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Adler J.,Friedrich Wilhelm Bessel Institute | Orlik B.,University of Bremen
2015 IEEE 6th International Symposium on Power Electronics for Distributed Generation Systems, PEDG 2015 | Year: 2015

Power generation using renewable resources is replacing conventional generation using steam power plants all over the world. Therefore a new control concept is shown, enabling a wind power station to behave just as like the synchronous generator in a steam power plant providing ancillary services. The main focus is on the provision of instantaneous and primary reserve and the ability to dampen grid power oscillations. Therefore only changes in the control of the inverter of the wind power station need to be performed. The results of detailed simulations are presented and an experimental test stand is shown. © 2015 IEEE.


Volosyak I.,University of Bremen | Valbuena D.,Friedrich Wilhelm Bessel Institute | Malechka T.,University of Bremen | Malechka T.,Friedrich Wilhelm Bessel Institute | And 3 more authors.
Journal of Neural Engineering | Year: 2010

Current brain-computer interfaces (BCIs) that make use of EEG acquisition techniques require unpleasant electrode gel causing skin abrasion during the standard preparation procedure. Electrodes that require tap water instead of electrolytic electrode gel would make both daily setup and clean up much faster, easier and comfortable. This paper presents the results from ten subjects that controlled an SSVEP-based BCI speller system using two EEG sensor modalities: water-based and gel-based surface electrodes. Subjects performed in copy spelling mode using conventional gel-based electrodes and water-based electrodes with a mean information transfer rate (ITR) of 29.68 ± 14.088 bit min -1 and of 26.56 ± 9.224 bit min -1, respectively. A paired t-test failed to reveal significant differences in the information transfer rates and accuracies of using gel- or water-based electrodes for EEG acquisition. This promising result confirms the operational readiness of water-based electrodes for BCI applications. © 2010 IOP Publishing Ltd.


Valbuena D.,Friedrich Wilhelm Bessel Institute | Volosyak I.,University of Bremen | Graser A.,University of Bremen
2010 Annual International Conference of the IEEE Engineering in Medicine and Biology Society, EMBC'10 | Year: 2010

Brain-computer interface (BCI) systems enable communication and control without movement. Although advanced signal processing methods are used in BCI research, the output of a BCI is still unreliable, and the information transfer rates are very low compared with conventional human interaction interfaces such as keyboard and mouse. Therefore, improvements in signal classification methods and the exploitation of the learning skills of the user are required to compensate the unreliability of the BCI system. This work analyzes the response time of the Bremen-BCI based on steady-state visual evoked potentials (SSVEP) previously tested on 27 subjects, and presents an enhanced method for faster detection of SSVEP responses. The aim is toward the development of a swift BCI (sBCI) that robustly detects the exact time point where the user starts modulating his brain signals. © 2010 IEEE.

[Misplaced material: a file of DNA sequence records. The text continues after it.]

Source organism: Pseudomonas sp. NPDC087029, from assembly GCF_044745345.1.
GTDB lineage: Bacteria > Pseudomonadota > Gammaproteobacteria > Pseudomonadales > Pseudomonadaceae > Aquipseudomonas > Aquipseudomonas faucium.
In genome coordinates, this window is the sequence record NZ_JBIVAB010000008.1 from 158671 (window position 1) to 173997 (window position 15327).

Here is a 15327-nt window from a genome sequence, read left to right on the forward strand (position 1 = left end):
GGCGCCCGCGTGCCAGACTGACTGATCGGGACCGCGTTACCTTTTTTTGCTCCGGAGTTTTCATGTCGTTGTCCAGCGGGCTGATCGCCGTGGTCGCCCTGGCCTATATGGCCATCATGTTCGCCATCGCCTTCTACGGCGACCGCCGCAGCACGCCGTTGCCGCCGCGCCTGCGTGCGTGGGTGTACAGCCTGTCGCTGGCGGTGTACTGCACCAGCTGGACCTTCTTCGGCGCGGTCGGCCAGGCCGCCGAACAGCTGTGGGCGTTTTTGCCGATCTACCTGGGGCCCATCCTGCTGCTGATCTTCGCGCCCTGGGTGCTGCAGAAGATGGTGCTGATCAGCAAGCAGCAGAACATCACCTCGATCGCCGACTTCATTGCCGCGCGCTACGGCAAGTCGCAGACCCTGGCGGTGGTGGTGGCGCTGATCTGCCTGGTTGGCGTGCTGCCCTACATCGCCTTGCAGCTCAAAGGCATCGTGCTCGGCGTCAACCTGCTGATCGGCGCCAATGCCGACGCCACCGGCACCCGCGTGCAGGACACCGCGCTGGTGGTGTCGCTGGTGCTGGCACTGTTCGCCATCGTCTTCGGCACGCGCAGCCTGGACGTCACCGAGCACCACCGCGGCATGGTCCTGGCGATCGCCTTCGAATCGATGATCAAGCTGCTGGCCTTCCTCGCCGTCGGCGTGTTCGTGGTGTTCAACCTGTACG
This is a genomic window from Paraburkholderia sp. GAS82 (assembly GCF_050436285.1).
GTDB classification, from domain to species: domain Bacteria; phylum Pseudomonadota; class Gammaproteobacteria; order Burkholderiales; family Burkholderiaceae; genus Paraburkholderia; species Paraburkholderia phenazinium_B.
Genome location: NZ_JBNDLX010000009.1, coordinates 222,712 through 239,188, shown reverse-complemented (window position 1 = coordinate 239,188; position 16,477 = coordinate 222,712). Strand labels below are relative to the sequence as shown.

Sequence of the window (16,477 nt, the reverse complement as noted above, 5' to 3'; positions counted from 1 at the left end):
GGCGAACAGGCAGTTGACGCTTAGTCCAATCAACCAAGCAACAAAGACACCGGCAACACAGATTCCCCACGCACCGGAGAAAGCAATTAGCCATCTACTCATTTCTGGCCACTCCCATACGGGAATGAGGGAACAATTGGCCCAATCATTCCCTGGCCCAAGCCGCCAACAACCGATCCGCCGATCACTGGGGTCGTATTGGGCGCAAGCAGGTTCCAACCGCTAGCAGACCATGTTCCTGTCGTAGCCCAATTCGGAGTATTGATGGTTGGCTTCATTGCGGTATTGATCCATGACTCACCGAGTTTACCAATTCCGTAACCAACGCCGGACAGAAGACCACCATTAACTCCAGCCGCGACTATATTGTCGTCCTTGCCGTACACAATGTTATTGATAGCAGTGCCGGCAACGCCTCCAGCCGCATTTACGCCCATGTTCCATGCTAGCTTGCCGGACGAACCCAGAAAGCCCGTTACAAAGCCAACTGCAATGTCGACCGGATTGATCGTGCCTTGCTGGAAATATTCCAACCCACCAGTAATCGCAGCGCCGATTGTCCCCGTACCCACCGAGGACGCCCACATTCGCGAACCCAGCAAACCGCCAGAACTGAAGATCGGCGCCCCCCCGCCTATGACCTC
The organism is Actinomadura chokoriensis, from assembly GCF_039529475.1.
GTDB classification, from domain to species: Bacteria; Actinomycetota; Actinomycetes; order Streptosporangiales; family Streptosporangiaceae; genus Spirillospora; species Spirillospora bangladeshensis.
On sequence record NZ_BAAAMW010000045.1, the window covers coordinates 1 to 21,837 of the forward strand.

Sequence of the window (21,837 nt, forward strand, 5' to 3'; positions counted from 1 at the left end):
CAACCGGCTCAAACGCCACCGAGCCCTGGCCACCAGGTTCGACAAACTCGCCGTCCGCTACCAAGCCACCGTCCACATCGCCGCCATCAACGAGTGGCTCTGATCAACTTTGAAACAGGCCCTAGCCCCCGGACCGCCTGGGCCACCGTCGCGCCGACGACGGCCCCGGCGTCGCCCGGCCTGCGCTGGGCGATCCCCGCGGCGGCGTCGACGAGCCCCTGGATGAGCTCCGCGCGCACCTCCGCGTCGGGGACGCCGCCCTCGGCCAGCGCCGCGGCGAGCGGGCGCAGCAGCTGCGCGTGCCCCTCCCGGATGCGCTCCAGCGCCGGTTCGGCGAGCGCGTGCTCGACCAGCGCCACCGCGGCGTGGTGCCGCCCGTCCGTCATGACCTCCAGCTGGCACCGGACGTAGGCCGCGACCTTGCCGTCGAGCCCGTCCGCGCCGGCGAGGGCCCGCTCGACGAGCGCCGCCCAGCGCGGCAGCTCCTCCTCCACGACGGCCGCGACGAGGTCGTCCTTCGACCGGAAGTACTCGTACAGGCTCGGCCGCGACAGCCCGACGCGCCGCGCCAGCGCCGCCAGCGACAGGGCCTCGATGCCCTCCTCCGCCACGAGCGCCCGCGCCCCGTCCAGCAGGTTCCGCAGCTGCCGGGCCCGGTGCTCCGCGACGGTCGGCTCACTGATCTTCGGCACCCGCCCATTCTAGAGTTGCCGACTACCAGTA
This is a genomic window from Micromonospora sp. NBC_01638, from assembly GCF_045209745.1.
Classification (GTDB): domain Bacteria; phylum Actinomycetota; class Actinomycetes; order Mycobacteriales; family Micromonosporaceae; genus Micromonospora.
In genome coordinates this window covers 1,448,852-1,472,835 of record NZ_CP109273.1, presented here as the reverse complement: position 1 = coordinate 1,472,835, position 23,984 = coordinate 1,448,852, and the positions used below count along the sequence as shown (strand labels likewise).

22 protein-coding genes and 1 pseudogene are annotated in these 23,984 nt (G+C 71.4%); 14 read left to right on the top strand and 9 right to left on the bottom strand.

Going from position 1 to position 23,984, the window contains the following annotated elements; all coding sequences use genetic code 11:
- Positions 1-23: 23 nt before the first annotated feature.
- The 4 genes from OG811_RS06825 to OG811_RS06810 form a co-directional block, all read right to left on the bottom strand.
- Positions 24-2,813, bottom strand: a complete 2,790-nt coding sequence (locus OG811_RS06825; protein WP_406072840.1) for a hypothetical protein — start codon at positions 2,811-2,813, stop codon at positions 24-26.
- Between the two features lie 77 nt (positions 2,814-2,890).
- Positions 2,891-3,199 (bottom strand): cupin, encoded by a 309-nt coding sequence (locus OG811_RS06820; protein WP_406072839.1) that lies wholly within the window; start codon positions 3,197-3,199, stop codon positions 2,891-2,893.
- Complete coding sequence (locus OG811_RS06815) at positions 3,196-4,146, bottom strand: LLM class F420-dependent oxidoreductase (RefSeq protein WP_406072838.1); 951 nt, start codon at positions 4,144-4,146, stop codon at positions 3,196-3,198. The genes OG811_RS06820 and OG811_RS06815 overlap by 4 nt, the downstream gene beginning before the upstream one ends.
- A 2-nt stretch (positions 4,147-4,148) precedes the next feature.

Volosyak I.,University of Bremen | Valbuena D.,Friedrich Wilhelm Bessel Institute | Luth T.,University of Bremen | Malechka T.,University of Bremen | Graser A.,University of Bremen
IEEE Transactions on Neural Systems and Rehabilitation Engineering | Year: 2011

Braincomputer interface (BCI) systems use brain activity as an input signal and enable communication without movement. This study is a successor of our previous study (BCI demographics I) and examines correlations among BCI performance, personal preferences, and different subject factors such as age or gender for two sets of steady-state visual evoked potential (SSVEP) stimuli: one in the medium frequency range (13, 14, 15 and 16 Hz) and another in the high-frequency range (34, 36, 38, 40 Hz). High-frequency SSVEPs (above 30 Hz) diminish user fatigue and risk of photosensitive epileptic seizures. Results showed that most people, despite having no prior BCI experience, could use the SSVEP-based Bremen-BCI system in a very noisy field setting at a fair. Results showed that demographic parameters as well as handedness, tiredness, alcohol and caffeine consumption, etc., have no significant effect on the performance of SSVEP-based BCI. Most subjects did not consider the flickering stimuli annoying, only five out of total 86 participants indicated change in fatigue during the experiment. 84 subjects performed with a mean information transfer rate of 17.24 ± 6.99 bit/min and an accuracy of 92.26 ± 7.82% with the medium frequency set, whereas only 56 subjects performed with a mean information transfer rate of 12.10 ± 7.31 bit/min and accuracy of 89.16 ± 9.29% with the high-frequency set. These and other demographic analyses may help identify the best BCI for each user. © 2011 IEEE.


Hillers B.,Friedrich Wilhelm Bessel Institute | Gui V.,Polytechnic University of Timişoara | Graeser A.,University of Bremen
2012 10th International Symposium on Electronics and Telecommunications, ISETC 2012 - Conference Proceedings | Year: 2012

This paper describes a new method for enhancing the local contrast of high dynamical range images on conventional low dynamical range displays. We use the mean shift clustering algorithm to segment the image and enhance segments using contrast limited adaptive histogram equalization (CLAHE) in combination with a new kernel based interpolation technique. Our main application is the enhancement of welding image sequences, but we tested our method on a larger image database. Experiments demonstrate improvements over the traditional CLAHE based image enhancement. © 2012 IEEE.